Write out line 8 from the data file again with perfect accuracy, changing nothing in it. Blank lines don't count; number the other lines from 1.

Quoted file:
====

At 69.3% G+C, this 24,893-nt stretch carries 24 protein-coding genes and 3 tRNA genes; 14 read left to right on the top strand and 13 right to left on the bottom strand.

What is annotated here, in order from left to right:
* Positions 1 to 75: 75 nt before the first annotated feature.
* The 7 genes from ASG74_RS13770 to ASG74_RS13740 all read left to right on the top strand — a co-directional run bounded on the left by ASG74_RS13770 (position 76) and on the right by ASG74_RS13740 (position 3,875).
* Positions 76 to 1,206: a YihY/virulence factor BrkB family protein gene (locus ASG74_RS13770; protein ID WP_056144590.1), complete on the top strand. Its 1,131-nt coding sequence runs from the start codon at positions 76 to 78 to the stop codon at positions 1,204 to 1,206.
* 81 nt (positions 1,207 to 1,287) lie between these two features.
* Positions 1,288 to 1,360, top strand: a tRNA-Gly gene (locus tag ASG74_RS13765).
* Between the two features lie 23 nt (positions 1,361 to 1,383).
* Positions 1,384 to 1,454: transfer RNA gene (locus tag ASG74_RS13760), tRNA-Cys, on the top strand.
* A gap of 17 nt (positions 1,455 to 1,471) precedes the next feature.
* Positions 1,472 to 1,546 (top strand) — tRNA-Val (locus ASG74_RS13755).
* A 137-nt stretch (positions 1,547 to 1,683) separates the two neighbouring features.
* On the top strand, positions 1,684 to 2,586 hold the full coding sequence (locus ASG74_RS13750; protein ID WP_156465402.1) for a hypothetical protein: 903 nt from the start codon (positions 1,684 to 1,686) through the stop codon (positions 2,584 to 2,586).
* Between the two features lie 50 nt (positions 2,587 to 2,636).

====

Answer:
* Between the two features lie 23 nt (positions 1,361 to 1,383).